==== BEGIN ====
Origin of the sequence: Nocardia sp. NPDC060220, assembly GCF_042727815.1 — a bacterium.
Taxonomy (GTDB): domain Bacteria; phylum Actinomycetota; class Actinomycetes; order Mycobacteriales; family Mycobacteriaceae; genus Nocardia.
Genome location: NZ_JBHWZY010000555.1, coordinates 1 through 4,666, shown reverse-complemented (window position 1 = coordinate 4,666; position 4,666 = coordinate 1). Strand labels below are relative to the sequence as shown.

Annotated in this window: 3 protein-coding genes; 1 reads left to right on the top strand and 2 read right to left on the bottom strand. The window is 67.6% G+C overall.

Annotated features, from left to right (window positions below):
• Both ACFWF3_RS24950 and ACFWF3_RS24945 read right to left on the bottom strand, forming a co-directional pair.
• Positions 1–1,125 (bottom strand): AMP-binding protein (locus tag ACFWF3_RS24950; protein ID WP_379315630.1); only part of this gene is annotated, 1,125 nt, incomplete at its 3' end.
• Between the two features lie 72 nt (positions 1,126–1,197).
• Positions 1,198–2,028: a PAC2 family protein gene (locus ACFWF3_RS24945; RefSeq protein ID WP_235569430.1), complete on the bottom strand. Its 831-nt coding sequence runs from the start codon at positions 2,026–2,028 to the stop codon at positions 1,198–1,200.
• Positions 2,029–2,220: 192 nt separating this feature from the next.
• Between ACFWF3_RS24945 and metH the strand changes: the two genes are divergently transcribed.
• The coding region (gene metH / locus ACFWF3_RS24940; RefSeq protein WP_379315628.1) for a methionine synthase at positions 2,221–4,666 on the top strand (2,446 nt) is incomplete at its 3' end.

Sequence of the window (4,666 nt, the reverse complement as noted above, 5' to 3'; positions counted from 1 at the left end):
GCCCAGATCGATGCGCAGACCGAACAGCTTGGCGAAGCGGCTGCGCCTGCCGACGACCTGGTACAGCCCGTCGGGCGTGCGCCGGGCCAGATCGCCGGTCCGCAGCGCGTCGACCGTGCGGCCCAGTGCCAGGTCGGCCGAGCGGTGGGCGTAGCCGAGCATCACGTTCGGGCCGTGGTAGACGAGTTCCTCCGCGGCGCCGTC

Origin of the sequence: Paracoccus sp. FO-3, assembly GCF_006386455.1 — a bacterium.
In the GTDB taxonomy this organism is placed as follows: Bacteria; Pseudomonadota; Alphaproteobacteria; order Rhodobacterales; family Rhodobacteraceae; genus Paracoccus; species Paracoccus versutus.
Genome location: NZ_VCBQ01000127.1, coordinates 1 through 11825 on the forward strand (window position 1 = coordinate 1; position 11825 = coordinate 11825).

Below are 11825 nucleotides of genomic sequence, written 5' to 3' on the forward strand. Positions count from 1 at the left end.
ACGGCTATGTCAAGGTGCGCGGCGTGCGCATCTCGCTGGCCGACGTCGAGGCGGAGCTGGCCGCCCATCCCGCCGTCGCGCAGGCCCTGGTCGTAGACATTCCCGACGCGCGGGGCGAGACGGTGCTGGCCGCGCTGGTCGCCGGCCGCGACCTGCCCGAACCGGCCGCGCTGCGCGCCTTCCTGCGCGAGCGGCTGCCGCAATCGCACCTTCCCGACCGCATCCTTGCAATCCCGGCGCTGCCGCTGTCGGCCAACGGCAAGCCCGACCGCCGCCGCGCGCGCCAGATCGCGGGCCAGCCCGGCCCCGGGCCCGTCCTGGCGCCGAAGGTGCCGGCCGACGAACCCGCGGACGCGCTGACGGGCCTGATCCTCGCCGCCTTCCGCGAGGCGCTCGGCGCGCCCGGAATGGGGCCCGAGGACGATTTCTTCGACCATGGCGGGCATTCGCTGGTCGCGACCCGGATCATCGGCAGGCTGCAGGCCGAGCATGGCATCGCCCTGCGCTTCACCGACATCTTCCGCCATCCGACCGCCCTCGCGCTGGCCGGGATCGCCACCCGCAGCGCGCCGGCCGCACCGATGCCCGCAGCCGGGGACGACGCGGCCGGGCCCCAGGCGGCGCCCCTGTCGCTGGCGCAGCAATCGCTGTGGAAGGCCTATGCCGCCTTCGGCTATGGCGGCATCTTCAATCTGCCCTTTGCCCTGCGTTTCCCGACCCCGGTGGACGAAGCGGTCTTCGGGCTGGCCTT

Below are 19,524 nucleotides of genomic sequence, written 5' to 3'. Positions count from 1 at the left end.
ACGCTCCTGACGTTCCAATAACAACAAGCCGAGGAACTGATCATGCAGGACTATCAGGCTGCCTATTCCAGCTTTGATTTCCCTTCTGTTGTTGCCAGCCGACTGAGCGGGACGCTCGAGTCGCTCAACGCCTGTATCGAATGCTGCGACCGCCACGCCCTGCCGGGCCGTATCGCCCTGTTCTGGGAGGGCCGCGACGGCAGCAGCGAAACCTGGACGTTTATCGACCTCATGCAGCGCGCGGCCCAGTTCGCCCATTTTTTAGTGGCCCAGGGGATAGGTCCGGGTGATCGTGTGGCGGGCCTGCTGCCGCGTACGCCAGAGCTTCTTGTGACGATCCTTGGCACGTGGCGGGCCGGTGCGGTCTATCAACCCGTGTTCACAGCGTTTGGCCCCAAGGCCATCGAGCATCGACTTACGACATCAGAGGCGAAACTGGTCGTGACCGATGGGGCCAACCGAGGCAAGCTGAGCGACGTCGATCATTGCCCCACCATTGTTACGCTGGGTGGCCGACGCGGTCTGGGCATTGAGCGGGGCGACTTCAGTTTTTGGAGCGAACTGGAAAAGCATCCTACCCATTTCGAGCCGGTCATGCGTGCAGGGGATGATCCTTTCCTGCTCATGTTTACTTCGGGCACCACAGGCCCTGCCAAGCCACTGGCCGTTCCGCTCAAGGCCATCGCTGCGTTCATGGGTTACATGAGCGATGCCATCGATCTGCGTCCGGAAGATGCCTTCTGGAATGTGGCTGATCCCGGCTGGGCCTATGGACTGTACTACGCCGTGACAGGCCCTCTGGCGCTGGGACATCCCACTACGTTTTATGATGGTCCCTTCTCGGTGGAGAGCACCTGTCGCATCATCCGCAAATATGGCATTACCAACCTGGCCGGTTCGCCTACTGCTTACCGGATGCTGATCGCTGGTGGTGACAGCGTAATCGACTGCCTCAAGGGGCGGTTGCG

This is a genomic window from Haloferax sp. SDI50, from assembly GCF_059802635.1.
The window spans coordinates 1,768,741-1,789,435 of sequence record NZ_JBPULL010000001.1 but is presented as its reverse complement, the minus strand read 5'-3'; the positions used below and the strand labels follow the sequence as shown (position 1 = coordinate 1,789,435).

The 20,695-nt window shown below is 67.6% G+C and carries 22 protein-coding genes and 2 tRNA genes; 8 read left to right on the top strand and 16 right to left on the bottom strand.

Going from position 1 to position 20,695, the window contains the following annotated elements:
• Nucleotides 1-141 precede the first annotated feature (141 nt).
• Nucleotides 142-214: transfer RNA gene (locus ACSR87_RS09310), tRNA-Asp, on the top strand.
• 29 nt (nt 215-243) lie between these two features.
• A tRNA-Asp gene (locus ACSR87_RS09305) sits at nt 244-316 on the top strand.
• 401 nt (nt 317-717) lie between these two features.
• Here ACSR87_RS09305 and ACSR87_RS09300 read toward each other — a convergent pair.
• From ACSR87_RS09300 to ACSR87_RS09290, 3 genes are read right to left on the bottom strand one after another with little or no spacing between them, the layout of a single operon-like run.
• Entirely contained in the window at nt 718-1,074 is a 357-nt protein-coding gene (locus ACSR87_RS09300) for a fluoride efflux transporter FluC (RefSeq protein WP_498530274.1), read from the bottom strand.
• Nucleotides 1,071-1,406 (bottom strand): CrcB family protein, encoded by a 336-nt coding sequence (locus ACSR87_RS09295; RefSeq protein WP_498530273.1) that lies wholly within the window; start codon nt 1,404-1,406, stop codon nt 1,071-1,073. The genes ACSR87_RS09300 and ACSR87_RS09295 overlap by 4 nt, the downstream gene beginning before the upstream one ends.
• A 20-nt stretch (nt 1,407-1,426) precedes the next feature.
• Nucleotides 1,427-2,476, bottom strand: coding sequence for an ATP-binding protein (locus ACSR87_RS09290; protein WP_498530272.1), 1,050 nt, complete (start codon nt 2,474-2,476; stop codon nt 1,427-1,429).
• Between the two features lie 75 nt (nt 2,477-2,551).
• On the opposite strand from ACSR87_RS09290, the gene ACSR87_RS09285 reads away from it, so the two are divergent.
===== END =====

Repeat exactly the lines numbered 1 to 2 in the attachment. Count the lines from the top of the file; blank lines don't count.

Origin of the sequence: Nocardia sp. NPDC060220, assembly GCF_042727815.1 — a bacterium.
Taxonomy (GTDB): domain Bacteria; phylum Actinomycetota; class Actinomycetes; order Mycobacteriales; family Mycobacteriaceae; genus Nocardia.